Originally published over 100 years ago, this book attempts to answer the question of questions: Can Evil triumph finally over Good? If we answer affirmatively with the popular creed, we are practically falling into Dualism. But if we reply in the negative, we are teaching Universalism. Such are the issues involved. Men strive to save the popular creed by various modifications: by diminishing the number of the lost, by softening their torments, or by asserting their annihilation. What are all these but so many tacit confessions that men everywhere feel it impossible to maintain the creed still generally professed? This early work on universal reconciliation deals with these things, and more, including much interesting church history.
Every Knee Shall Bow
Reviewed in the United States on August 11, 2016
Does the idea of hell trouble you?
I don’t mean, does it scare you. I mean, having had your moral ideas formed by Jesus’ commands to love, does the idea of hell—of God torturing people for all eternity for things they did over a few years—seem morally wrong?
Have you ever held out the hope that God will save everyone in the end…because that’s what you would do if you were an all-good, all-loving God?
If so, read this book.
In the last few years some popular authors have defended the idea of universalism, i.e., that God will save everyone. I’m thinking especially of Rob Bell’s book, Love Wins, and Philip Gulley’s book, If Grace Is True. The problem with both of those books is that they’re based more on philosophy and moral convictions, and are very light on Scripture. In fact, Gulley has an extremely low view of Scripture.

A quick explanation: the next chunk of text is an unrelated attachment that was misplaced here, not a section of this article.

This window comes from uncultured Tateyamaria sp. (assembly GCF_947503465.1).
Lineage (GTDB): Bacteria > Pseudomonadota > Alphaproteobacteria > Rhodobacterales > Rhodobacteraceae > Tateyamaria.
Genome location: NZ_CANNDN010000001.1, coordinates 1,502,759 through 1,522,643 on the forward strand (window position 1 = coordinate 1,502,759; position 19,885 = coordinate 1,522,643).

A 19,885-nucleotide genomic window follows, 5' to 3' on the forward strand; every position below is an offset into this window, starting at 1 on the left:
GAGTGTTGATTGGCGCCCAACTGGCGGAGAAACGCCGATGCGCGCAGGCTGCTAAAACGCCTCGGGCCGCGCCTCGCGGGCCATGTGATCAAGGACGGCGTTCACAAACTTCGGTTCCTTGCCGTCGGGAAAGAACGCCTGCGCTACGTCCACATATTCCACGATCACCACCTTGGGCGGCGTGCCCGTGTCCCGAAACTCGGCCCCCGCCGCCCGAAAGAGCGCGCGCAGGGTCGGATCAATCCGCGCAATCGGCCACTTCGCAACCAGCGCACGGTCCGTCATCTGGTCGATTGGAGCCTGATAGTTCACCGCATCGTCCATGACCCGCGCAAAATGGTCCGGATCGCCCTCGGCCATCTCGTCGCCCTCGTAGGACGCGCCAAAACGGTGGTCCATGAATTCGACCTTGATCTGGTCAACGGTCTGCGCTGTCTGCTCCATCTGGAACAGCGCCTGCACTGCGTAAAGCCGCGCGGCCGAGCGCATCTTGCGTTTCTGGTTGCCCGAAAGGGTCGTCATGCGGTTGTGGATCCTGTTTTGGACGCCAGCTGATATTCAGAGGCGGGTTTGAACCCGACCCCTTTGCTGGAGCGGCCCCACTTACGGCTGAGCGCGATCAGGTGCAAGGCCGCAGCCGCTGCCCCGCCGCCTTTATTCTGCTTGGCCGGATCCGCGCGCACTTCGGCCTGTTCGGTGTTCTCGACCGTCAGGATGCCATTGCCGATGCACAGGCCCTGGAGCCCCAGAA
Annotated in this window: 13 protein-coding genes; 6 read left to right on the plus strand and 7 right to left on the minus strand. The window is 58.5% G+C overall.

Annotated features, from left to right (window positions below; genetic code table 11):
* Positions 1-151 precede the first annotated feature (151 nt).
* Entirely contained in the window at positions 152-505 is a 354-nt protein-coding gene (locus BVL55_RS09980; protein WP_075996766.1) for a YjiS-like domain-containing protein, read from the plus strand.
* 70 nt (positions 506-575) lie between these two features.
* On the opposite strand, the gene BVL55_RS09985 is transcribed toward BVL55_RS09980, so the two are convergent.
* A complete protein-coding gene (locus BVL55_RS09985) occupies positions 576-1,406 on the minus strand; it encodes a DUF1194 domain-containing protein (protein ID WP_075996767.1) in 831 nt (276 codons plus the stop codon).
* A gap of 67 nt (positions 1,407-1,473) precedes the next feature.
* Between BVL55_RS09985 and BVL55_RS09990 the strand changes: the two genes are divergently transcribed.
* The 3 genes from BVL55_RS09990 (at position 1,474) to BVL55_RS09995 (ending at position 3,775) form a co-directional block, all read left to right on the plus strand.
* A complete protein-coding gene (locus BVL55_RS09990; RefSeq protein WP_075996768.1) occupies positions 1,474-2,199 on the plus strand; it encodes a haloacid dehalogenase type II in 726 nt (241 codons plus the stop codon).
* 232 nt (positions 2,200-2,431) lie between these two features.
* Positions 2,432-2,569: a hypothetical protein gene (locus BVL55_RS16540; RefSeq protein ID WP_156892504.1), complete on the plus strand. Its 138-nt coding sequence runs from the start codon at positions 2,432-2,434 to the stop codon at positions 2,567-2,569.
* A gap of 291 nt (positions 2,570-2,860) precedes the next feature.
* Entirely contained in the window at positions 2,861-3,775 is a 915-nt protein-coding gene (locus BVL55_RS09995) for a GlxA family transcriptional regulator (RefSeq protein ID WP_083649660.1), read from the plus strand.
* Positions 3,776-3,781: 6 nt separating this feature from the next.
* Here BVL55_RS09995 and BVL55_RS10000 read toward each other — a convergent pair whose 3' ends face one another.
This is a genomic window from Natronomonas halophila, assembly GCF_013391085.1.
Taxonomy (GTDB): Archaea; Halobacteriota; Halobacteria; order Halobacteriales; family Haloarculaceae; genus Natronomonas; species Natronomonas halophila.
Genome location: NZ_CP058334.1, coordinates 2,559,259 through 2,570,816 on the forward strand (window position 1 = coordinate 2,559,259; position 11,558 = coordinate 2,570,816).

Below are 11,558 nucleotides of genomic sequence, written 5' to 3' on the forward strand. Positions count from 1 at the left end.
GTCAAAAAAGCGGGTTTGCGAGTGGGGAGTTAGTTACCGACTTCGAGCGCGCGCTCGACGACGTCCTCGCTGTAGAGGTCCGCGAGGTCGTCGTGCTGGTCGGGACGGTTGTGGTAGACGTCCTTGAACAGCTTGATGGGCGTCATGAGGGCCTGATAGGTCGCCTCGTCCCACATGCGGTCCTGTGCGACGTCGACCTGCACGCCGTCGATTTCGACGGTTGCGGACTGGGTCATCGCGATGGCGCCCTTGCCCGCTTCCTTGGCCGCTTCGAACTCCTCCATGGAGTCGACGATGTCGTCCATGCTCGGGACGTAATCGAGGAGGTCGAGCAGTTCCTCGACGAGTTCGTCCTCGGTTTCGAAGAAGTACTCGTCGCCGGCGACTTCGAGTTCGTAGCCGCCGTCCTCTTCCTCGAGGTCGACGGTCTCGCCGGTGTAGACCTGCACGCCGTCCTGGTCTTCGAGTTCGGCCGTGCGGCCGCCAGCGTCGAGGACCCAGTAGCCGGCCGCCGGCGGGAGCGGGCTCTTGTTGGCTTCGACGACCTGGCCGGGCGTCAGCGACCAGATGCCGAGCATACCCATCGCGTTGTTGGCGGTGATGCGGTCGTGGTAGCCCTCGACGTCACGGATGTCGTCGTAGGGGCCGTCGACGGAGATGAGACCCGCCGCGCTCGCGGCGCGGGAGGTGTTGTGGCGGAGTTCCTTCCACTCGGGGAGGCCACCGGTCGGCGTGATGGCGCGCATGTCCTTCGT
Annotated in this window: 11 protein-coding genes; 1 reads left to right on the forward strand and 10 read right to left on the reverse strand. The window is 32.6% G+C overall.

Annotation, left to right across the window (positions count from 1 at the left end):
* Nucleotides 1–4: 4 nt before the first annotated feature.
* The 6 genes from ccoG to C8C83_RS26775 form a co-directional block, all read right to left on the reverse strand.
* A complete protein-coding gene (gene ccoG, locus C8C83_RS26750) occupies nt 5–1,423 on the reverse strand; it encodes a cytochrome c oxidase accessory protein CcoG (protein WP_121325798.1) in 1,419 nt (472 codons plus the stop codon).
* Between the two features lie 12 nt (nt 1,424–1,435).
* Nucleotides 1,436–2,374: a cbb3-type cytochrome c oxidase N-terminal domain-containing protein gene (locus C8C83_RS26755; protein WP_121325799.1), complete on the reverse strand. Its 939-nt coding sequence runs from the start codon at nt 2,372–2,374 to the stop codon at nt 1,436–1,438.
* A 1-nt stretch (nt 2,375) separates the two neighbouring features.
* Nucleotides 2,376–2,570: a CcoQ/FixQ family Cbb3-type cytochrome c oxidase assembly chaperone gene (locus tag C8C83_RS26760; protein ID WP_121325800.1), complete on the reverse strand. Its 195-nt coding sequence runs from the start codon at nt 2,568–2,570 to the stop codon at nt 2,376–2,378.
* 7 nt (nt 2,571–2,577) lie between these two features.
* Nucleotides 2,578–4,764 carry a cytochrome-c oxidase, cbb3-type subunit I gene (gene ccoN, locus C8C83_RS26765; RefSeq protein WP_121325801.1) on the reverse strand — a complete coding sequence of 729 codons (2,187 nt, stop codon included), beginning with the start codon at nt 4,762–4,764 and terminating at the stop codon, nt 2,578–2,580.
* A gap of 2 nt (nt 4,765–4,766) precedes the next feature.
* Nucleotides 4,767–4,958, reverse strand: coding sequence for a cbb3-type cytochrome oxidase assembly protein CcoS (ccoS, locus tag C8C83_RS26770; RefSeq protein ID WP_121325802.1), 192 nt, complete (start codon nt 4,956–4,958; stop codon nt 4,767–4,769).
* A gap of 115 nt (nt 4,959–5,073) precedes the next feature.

Not Allin. He shows that universalism is more than a hope. It has solid Scriptural basis, not just in the character of God, but in verses that explicitly say God will reconcile all things to Himself, and that, in the end, every knee shall bow and confess that Jesus is Lord. It’s not just three or four verses. To my utter surprise, Allin marshals dozens of verses I hadn’t thought about very much before, in support of the idea that no one will be lost forever, but that everyone will be saved in the end.
Allin goes over some historical evidence that the people in the Church have always had this hope. I wasn’t too concerned about that. What I loved was his Biblical exegesis. That’s what I care about. That’s my highest standard—does God’s Word teach it? Allin shows it does. At least, it very probably does. Allin changed my mind. I’m not a dogmatic universalist. But I’m more than just a hopeful one.
Allin’s book shows that Jesus’ “good news” is even better than we imagined.
If you can find a copy, get one. I think Robin Parry has issued an annotated reprint through Wipf & Stock.